SM: What are two things educators can do to help prepare families for postpartum without scaring them or increasing their concerns or fears?
BB: First of all, I believe we need to stop vilifying fear. Fear is a normal part of life. Why are we making fear such a bad thing? Having concerns and fear is normal when facing such a huge thing as giving birth and becoming a parent. Of course, it’s scary! A little bit of fear is actually a good thing—it puts us into action, makes us think about what we need to know, and makes us think about what we need to feel safer. Expectant parents need a bit of this to help them make choices and awaken themselves to the truth of being a parent. Parenthood can be hard, really hard! I don’t believe professionals should promise otherwise. Pacifying expectant parent’s fears with well-meaning promises or empty positivity does nothing to help individuals become ready to face the realities of parenthood.
What parents need is honest conversations and expanded expectations. Rather than narrowing expectations, professionals need to help new parents develop skills to thrive in a wide range of possible situations. We need to help expectant parents become parents—people who keep going even when they don’t know what to do, ask for help when they are unsure, try something different when at first it doesn’t work, and who understand that difficulty, hard work, uncertainty, lack of control, and imperfection are a fundamental part of the process of parenthood. We need to help parents become better at navigating all of these. To do this, we need to help parents cultivate openness and resilience, as well as courage in the face of all that birth and parenthood can be.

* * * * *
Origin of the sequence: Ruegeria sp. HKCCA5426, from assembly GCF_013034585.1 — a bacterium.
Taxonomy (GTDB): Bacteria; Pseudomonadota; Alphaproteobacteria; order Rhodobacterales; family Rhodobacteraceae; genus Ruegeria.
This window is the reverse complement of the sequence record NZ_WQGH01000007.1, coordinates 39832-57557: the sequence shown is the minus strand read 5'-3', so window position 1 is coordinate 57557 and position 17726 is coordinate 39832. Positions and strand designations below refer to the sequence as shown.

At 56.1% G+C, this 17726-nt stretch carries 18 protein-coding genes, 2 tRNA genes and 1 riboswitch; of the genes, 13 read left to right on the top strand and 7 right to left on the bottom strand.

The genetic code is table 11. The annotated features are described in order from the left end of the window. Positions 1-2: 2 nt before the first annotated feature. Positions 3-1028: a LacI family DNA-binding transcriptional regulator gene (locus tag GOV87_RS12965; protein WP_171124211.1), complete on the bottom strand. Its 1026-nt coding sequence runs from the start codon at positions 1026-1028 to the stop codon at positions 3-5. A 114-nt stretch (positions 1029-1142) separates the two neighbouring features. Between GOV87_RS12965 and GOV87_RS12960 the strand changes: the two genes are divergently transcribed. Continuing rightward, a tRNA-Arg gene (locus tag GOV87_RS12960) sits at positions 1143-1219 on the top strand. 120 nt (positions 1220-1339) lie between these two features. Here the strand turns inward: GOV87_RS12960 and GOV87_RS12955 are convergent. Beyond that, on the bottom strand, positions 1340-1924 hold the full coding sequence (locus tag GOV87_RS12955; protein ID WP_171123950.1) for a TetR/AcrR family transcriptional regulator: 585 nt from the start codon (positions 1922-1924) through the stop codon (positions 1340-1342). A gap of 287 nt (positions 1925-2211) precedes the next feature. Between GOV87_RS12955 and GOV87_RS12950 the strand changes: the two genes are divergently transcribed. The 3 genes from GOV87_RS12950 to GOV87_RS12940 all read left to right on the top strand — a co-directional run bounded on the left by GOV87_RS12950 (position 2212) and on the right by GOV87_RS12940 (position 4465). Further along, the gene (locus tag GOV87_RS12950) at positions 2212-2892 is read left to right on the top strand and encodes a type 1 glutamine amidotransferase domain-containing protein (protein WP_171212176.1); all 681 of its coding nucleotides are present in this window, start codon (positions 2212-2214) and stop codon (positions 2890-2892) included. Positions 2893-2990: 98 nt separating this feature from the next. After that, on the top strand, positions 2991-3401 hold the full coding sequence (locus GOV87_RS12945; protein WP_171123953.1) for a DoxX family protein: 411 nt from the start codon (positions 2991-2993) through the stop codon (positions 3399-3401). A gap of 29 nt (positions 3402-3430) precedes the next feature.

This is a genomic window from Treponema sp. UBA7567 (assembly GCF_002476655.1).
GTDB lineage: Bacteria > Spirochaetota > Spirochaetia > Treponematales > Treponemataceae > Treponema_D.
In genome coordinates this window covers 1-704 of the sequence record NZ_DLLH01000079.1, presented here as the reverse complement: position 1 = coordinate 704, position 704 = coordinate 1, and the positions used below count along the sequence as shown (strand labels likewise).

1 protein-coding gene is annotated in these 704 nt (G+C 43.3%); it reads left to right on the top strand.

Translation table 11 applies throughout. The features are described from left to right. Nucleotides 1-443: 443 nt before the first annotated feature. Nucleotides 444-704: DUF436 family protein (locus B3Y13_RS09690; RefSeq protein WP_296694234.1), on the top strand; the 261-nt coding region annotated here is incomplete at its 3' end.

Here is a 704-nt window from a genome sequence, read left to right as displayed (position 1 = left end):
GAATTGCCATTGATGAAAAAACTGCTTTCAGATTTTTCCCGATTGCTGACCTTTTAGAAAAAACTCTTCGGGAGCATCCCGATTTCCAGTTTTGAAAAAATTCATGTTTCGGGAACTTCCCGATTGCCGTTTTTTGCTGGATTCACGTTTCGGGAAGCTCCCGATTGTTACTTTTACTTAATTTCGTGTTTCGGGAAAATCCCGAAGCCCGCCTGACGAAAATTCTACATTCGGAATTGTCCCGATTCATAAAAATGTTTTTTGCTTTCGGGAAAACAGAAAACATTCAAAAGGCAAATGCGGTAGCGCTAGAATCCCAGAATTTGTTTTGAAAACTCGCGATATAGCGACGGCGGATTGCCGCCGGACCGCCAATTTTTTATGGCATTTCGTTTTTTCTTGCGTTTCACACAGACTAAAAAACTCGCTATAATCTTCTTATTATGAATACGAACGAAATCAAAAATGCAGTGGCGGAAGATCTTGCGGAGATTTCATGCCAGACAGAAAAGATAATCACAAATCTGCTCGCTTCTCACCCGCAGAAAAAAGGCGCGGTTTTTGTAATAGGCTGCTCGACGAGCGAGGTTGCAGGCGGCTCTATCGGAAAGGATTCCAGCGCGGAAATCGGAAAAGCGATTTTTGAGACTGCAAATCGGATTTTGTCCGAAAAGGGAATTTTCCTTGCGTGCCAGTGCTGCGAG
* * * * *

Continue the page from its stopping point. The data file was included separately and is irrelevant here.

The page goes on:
SM: Do you think that awareness is increasing amongst perinatal professionals and health care providers about the fragile, impactful postpartum period or are we still not seeing one of the elephants in the room?
BB: I’ve worked in the field of birth for almost twenty years. During that time, I have seen a huge difference in how the postpartum period is addressed, talked about, and even understood. Culturally speaking, there are more conversations coming up about postpartum mood disorders, which has reduced a little of the unhelpful stigma that used to keep some new parents silent and suffering privately. More people are aware of the physical and emotional healing needed after the birth of a baby, regardless of the method of delivery. More parents want to honor the special and quiet time after the arrival of a baby by staying home longer. All of this has improved since I started in this field. We’ve come a LONG way. And, we still have a long way to go. There are many steps that still need to be taken. Among other things, I would like to see postpartum preparation and parenting classes become as commonplace as taking childbirth classes. So, in direct answer to this question, it is both—awareness is increasing and we are still in a room with a lot of unseen elephants!
TagsParenting Childbirth education Postpartum Professional Resources Sharon Muza LamazeLIVE! 2019 Britta Bushnell